Murder defendant William Kotis held his head and rocked back and forth yesterday as Judge Richard Perkins found him guilty of murder in the 1992 killing of his wife, Lynn Kotis.

Kotis found guilty
in wife’s slaying

A judge rejects his mental illness
defense in a murder conviction

By Leila Fujimori

A 40-year-old man charged in the shooting death of his wife a decade ago plugged his ears, shook his head and mumbled incoherently as a Circuit Court judge convicted him of second-degree murder, kidnapping and terroristic threatening.

Judge Richard Perkins found William "Jimmy" Kotis did not suffer from extreme emotional and mental disturbance at the time of the shooting -- conditions that the defense maintained should lead to a manslaughter conviction.

"William Kotis, by all accounts, is a psychopath, and he should never be let out again to kill another person," Senior Deputy Prosecutor Maurice Arrisgado said after the verdict.

Kotis approached Arrisgado before leaving the courtroom and handed him an envelope with photos of his wife and son, which he asked to be sent to his mother-in-law.

Kotis faces life imprisonment for killing his 29-year-old estranged wife, Lynn Kotis, with a shotgun in the parking lot of her Waikiki apartment building on Sept. 7, 1992.

Had the judge found him guilty of manslaughter, he might have been released in September, when he will have served 10 years, the penalty at the time of the shooting. Manslaughter now carries a 20-year penalty.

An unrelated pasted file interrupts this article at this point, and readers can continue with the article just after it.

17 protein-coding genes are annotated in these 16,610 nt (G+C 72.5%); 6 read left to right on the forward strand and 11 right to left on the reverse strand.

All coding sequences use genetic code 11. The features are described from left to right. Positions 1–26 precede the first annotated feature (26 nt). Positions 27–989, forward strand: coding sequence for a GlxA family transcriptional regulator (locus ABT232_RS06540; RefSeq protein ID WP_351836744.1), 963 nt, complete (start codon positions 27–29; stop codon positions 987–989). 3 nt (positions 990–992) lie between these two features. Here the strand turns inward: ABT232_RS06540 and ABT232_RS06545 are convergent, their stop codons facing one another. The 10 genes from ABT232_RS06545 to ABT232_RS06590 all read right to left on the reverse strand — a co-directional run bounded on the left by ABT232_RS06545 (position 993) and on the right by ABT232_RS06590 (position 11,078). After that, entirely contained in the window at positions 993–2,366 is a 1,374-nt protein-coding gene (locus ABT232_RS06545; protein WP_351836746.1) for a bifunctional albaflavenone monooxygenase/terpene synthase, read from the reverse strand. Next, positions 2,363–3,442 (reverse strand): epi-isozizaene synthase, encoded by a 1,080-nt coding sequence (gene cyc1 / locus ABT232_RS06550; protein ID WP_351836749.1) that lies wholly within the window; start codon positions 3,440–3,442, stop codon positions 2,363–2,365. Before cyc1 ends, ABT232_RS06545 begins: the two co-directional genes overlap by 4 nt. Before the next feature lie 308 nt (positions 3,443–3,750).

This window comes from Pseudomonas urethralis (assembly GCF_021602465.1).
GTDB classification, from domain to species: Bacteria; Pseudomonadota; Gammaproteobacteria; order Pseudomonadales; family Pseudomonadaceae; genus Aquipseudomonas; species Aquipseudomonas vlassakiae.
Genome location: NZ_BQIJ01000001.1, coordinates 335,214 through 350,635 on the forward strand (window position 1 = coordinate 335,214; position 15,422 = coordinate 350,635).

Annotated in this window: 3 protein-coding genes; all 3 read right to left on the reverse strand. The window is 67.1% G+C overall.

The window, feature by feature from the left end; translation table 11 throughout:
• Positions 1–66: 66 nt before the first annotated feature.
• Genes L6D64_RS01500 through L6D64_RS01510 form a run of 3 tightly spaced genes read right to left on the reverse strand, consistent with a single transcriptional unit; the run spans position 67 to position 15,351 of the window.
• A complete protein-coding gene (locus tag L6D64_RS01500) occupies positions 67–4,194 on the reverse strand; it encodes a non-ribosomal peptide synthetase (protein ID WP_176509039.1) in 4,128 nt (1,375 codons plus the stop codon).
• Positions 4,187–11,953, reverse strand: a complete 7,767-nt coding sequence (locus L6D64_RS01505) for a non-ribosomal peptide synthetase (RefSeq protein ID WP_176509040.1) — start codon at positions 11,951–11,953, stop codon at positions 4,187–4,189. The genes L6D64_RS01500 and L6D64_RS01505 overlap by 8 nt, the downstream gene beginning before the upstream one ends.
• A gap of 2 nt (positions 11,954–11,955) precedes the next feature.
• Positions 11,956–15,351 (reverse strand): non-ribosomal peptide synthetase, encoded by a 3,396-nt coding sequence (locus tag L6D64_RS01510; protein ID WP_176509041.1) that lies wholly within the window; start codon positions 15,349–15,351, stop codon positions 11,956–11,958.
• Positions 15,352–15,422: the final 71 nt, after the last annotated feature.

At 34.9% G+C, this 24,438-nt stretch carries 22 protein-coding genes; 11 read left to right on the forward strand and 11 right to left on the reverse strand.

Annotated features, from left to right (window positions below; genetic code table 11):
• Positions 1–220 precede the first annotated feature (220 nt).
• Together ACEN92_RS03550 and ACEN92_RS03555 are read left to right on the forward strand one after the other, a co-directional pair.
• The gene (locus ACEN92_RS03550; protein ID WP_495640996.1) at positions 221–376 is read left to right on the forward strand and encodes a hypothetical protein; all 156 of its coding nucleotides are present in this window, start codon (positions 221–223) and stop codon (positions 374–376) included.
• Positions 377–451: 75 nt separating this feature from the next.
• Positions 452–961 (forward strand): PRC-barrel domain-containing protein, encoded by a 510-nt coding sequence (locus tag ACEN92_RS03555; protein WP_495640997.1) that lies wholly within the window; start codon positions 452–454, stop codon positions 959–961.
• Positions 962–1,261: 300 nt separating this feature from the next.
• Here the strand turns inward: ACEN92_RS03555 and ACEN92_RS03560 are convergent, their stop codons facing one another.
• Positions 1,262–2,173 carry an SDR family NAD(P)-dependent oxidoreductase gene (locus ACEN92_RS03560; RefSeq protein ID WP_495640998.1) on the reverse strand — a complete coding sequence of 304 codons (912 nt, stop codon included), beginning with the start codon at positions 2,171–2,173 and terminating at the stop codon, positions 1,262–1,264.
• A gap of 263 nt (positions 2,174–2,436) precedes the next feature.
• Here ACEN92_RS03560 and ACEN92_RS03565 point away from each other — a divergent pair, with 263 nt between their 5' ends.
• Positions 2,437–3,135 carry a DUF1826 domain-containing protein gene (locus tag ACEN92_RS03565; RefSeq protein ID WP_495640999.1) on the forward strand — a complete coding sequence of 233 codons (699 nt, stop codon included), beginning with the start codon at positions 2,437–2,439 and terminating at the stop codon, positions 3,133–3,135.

Perkins ruled Kotis did not meet the standard for legal insanity because he could appreciate the wrong of his conduct and conform his conduct.

Although Kotis' court-appointed attorney, David Bettencourt, initially raised the insanity defense, he later said there was no evidence to support it.

Kotis was convicted of spousal abuse in 1988, and in July 1992 a temporary restraining order was filed against him.

When he learned his estranged wife was moving off island with her boyfriend, Kotis was upset and said he would kill her, Arrisgado said during the trial.

Bettencourt said Kotis lost control when he shot his wife at point-blank range. But the prosecution's psychologists testified his well-thought-out plan of getting a firearms permit, buying a gun and renting a car displayed control.

Kotis is expected to appeal. Sentencing is scheduled for July 26.

Outside the courtroom, Arrisgado said that in 1997, when he took over the case, doctors who worked with him for years at the Hawaii State Hospital diagnosed him as malingering or faking his mental illness. But Kotis was found unfit to proceed to trial by at least five mental-health expert panels, causing delays.

"It's been a torturous and agonizing process to finally bring William Kotis to justice," Arrisgado said.

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